“I spent a 17 year career at AT&T and moved 7 different places.  I then became Chairman of the Board of the Greater East Dallas Chamber of Commerce. I felt that the east side of Dallas was not being represented by the actual content of the people as a conservative district. It was represented by someone who didn’t represent the ideas I believed in, so I ran for Congress.”

What essential qualities do you think are required for a politician to be an effective leader?

“Know yourself and your responsibilities. Where you’re going and how your going to achieve your goals. It’s important to have a written plan to be able to express those goals. To serve  other people and put forth ideas and concepts that are good for other people and their future.”

If you weren’t serving in Congress, what other career might have interested you?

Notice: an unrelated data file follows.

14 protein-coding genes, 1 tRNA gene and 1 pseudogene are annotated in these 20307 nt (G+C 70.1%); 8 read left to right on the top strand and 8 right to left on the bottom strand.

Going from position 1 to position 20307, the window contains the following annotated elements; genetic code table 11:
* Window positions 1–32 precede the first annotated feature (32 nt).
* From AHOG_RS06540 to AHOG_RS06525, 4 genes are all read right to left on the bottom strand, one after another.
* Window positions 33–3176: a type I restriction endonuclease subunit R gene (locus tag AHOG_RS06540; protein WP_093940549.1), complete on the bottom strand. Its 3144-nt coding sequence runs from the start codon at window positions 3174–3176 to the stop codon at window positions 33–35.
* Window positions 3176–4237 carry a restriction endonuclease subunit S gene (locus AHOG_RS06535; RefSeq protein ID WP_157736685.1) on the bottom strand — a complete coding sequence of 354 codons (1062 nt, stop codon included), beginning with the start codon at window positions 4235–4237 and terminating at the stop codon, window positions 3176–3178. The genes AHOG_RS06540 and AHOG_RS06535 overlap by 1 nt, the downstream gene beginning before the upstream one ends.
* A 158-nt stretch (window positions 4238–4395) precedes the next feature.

“The military or law enforcement. Likely the Marines, as I tend to see things as walking uphill as opposed to walking downhill. I like challenges and fighting for one’s convictions.”

What are two things most people don’t know about you?

“I ran track through college.”

“I’m a former Eagle Scout and I love the mountains; especially in New Mexico. That’s where i really enjoy spending time with my boys.”

I understand you have a special needs son, Alex. Can you tell me about him?

“Alex is a cool guy. He’s a 24 year old young man and an Eagle Scout. He’s a great swimmer too. He’s really good at swimming the butterfly. He works at Home Depot. He’s very special to me. He’s a product of God. He’s a product of his mom — that’s done some awesome things with him. I’ll take credit for some things, but moms tend to give you so much more.”

What is the easiest part of your job and the hardest part of your job?

“The easiest part of my job is getting fired up to do it!”

“The hardest part of my job is getting on a plane to fly up to Washington Sunday evenings. I spend many hours a week travelling. It’s easy to fly back.”